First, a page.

This Twitterchat will promote discussion of subjects including:

  • Improving the speed of sepsis identification – EWS, screening tools
  • Communication and escalation – PSAG boards, safety briefings, SBAR tools
  • Effective treatment – Sepsis 6 bundles, sepsis response bags, standardised antibiotic formulary
  • Measurement – capturing process and outcomes data


  1. Daniels R. The incidence, mortality and economic burden of sepsis.  (2009) In: NHS Evidence emergency and urgent care.
  2. Vincent JL, Sakr Y, Sprung CL, Ranieri VM, Reinhart K, Gerlach H, Moreno R, Carlet J, Le Gall JR, Payen D (2006) Sepsis in European intensive care units: results of the SOAP study. Crit Care Med. Feb; 34(2):344-53.
  3. Daniels, R. Nutbeam, T. McNamara, G. Galvin, C. 2011. The sepsis six and the severe sepsis resuscitation bundle: a prospective observational cohort study. Emerg Med J. 2011 Jun;28(6):507-12


Falling Through the Cracks

11 Feb, 14 | by rheale

Despite primary health care reform in almost every country in the developed world, the most vulnerable often continue to face terrible difficulties in getting the care they need in a seamless and coordinated fashion.  This situation is felt most acutely in the last year of life, for those dealing with disability, debilitation and palliation.  We know from reports that approximately one third of all health care spending occurs in the last year of a person’s life.  I wonder what this percentage means for people who have been healthy until this final year and continue to live at home until close to the end of their lives. It seems probable that the majority of those health care funds are related to expensive diagnostic testing, hospital and physician costs and a much smaller percentage of those funds toward primary health care and community services.  Without downplaying the importance of diagnosis and treatment, people often experience enormous difficulty in managing all the different pieces.  Patient navigation through complex health care systems is extremely important.  Even in the advent of Electronic Health Records, communication is commonly lacking between different providers and agencies.  The end result is that patients and their families suffer needlessly.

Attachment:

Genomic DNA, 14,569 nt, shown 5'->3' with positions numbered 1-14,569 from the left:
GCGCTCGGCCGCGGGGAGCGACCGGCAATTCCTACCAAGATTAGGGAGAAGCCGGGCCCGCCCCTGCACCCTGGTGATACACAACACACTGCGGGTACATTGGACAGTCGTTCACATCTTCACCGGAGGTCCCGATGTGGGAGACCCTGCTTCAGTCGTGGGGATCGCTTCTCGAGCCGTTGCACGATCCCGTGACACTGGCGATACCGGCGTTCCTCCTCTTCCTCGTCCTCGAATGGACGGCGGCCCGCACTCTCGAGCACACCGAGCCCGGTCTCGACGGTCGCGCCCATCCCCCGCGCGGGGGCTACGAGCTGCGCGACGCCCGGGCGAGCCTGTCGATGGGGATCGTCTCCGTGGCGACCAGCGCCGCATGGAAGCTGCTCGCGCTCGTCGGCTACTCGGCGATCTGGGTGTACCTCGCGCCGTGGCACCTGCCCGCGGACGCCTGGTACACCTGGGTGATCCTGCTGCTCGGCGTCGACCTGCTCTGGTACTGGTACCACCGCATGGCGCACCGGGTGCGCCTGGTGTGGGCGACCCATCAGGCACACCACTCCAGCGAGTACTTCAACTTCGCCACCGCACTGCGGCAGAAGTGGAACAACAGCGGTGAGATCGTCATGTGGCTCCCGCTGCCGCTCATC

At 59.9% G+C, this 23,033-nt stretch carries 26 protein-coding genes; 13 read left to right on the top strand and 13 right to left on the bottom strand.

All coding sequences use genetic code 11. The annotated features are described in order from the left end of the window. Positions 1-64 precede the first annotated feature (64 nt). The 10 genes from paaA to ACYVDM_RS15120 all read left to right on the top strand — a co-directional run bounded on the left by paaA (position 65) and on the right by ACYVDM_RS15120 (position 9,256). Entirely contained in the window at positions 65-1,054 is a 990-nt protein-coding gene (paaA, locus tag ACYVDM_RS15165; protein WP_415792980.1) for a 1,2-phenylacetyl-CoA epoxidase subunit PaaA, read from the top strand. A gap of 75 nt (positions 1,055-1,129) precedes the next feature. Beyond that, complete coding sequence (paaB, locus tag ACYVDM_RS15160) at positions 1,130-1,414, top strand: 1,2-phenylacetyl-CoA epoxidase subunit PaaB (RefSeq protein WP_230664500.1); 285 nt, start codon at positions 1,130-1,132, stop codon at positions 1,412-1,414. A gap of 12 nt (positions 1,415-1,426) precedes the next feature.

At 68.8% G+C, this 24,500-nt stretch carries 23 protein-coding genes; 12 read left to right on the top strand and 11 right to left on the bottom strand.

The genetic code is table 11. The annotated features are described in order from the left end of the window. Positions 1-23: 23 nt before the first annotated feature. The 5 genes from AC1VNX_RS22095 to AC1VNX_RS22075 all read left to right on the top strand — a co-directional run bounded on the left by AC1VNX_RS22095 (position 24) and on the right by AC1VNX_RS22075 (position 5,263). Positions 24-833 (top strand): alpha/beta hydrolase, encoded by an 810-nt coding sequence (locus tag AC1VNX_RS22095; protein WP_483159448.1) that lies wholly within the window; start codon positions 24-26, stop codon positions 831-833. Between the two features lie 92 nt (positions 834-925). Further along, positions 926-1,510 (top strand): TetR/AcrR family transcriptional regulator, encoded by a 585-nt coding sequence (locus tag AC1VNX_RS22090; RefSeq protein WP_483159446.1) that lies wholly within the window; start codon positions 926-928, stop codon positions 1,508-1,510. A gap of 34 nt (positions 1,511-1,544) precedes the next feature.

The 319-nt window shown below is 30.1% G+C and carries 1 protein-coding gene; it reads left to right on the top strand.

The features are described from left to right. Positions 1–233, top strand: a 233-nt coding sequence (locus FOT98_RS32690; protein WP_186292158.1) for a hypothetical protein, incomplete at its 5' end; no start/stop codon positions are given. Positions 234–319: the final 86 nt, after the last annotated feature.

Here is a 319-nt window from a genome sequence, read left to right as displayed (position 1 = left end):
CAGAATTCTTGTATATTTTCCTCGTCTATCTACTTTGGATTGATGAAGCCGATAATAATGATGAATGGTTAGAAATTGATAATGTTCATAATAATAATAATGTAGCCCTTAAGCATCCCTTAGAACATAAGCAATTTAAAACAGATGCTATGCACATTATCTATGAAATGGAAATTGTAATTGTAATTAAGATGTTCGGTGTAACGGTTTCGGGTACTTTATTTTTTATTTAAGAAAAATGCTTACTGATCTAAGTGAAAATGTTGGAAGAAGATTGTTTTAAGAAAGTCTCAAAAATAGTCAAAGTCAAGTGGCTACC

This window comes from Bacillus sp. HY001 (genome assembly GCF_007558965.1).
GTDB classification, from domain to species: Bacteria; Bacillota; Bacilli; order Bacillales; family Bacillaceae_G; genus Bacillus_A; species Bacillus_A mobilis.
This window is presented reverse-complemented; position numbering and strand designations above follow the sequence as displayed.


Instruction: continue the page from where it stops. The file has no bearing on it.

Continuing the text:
This situation is not new, however for the first time, I find myself not as a health care provider, but as the family member of a terminal cancer patient.  Although I’ve known the issues related to patient navigation from my 26 years in healthcare, I’ve been astounded at the barriers to care that continue to rise up in front of us, particularly for symptom management. Each physician and diagnostic technician has taken a narrow, specific focus to the care.  Not one would agree to assess and treat the weakness, lack of appetite and marked weight loss, lack of energy, anxiety and poor sleep of my family member.  We’ve asked for help from four physicians including the family doctor, two specialists and one doctor in the ER, without success.